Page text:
They’re prepared for Cousins to be unavailable. Considering his torn Achilles, they had to be. Golden State has several capable options at center: Draymond Green, Kevon Looney, Andrew Bogut and Jordan Bell. Looney or Bogut will likely start with Green playing high-leverage situations at center. I doubt Bell cracks the rotation, but he still provides insurance.

Of course, the Warriors also have Stephen Curry, Kevin Durant, Klay Thompson, Draymond Green and Andre Iguodala. That historic assembly of talent softens the blow of this loss.

Jordan Bell describes suspension, last few days as “hectic learning experience”

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The story, while on one level not that big a deal, became the talk of the NBA for a few days. And not just among fans, players and staffs joked about it, too.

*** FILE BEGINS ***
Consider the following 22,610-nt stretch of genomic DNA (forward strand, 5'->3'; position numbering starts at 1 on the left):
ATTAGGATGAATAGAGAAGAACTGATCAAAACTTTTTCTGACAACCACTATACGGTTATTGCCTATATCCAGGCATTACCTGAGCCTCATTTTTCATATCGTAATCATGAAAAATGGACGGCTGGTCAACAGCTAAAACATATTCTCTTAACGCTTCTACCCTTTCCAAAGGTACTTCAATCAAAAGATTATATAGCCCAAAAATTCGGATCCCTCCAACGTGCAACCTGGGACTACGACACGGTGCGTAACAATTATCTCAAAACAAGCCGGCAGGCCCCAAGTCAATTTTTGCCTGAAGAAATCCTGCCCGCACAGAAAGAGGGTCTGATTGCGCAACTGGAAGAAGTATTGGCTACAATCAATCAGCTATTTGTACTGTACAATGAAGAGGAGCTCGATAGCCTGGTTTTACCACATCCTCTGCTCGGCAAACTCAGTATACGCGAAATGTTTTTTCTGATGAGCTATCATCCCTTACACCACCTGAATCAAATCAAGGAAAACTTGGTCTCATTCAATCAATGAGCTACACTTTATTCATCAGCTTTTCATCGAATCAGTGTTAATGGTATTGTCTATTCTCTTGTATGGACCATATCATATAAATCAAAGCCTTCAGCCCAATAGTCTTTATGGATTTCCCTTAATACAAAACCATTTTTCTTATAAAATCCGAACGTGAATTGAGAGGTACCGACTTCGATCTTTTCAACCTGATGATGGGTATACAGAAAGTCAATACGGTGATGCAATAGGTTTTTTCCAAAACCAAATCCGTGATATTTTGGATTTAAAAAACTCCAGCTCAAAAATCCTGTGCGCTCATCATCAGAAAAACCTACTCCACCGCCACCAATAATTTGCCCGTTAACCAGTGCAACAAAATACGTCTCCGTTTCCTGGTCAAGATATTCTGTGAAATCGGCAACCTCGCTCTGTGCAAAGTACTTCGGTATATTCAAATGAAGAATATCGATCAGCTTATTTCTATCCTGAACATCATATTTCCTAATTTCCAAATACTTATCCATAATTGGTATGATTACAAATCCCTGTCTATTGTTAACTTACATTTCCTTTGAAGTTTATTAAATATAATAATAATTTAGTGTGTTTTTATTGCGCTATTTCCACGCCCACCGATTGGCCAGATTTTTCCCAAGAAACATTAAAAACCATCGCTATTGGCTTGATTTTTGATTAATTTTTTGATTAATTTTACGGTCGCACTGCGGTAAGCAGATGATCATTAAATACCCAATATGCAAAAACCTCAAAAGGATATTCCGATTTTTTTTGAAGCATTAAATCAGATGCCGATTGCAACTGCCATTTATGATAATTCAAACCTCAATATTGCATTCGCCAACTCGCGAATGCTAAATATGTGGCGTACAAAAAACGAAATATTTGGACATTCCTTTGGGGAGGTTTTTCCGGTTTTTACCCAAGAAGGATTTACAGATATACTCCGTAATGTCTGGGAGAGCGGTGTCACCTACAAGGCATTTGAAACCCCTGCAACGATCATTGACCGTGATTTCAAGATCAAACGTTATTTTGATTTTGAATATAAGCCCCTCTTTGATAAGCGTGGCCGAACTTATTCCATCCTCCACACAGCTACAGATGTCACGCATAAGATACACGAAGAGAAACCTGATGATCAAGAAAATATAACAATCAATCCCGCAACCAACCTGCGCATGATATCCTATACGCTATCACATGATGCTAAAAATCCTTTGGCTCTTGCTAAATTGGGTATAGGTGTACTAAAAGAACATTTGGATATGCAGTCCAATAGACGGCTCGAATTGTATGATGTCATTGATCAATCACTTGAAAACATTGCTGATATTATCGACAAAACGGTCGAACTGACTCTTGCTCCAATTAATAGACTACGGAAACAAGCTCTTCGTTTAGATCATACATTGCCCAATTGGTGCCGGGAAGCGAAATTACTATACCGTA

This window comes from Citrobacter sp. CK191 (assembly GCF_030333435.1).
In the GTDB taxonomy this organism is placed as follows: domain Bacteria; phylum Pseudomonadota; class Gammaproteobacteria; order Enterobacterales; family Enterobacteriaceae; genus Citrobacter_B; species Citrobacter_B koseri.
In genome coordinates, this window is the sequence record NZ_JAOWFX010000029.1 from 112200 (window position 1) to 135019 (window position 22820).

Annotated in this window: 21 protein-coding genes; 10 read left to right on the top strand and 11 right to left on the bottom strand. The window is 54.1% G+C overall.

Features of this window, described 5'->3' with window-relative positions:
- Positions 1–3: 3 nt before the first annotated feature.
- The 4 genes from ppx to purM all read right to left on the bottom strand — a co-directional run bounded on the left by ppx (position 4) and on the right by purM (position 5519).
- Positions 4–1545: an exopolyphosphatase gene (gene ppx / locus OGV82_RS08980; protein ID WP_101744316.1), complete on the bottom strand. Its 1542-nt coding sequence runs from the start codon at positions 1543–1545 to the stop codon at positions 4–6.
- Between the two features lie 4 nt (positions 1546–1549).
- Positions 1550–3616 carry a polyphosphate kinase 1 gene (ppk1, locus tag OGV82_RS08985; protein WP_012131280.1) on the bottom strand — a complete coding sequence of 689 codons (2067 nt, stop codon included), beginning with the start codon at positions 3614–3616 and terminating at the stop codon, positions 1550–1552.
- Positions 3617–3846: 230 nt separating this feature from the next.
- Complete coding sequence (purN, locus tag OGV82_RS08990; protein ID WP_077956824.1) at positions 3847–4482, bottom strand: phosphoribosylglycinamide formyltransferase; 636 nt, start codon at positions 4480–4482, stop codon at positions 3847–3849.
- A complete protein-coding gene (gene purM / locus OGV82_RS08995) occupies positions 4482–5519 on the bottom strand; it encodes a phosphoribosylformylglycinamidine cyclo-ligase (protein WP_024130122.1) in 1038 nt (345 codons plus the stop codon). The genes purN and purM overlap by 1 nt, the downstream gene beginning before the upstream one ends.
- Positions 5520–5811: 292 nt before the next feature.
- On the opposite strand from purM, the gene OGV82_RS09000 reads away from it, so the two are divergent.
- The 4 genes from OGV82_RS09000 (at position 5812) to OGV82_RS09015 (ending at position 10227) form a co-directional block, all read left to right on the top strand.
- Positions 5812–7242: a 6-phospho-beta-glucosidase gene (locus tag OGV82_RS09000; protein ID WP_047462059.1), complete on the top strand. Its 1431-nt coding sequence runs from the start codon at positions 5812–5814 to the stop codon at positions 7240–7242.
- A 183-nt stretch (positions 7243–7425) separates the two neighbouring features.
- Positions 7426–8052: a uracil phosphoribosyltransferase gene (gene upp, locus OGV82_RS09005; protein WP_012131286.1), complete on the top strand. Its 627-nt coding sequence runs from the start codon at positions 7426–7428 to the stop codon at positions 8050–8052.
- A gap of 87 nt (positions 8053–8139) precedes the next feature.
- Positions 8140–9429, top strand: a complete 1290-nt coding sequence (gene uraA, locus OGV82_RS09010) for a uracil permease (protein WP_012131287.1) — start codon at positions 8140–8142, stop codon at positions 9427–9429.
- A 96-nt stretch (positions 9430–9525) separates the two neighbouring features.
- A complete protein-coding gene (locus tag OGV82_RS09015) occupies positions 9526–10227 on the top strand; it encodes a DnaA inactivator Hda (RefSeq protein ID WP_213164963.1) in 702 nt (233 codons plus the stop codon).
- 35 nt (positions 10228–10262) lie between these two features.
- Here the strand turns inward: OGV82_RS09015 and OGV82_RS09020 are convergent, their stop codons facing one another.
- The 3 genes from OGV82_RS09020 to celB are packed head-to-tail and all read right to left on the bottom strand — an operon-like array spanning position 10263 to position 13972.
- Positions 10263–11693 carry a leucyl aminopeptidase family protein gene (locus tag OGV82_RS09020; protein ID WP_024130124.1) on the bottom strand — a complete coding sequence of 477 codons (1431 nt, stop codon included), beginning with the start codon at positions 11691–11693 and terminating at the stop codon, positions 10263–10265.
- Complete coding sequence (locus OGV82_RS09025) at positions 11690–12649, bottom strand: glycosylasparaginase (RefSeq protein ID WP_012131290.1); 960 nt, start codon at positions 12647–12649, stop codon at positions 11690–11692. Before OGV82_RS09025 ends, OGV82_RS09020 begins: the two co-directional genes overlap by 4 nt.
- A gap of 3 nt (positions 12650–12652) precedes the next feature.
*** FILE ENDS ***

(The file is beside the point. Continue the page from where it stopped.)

Golden State’s Jordan Bell was suspended for one game by the Warriors for what officially was called “conduct detrimental to the team.” It came out the next day (via Sam Amick of The Athletic) that Bell had charged something at the team’s Memphis hotel to the room of assistant coach Mike Brown. Bell’s teammates shrugged it off. For example, Andre Iguodala told NBC Sports Bay Area, “It’s really not that big of a deal.”

Thursday Bell made his first comments on the incident and the viral nature of the topic around the NBA, in a conversation with Logan Murdock of NBC Sports Bay Area.

“I made an error of judgment and I thought I was doing something funny, and it wasn’t. But I apologized to the individuals involved, and I hope to continue to move forward from this mistake.”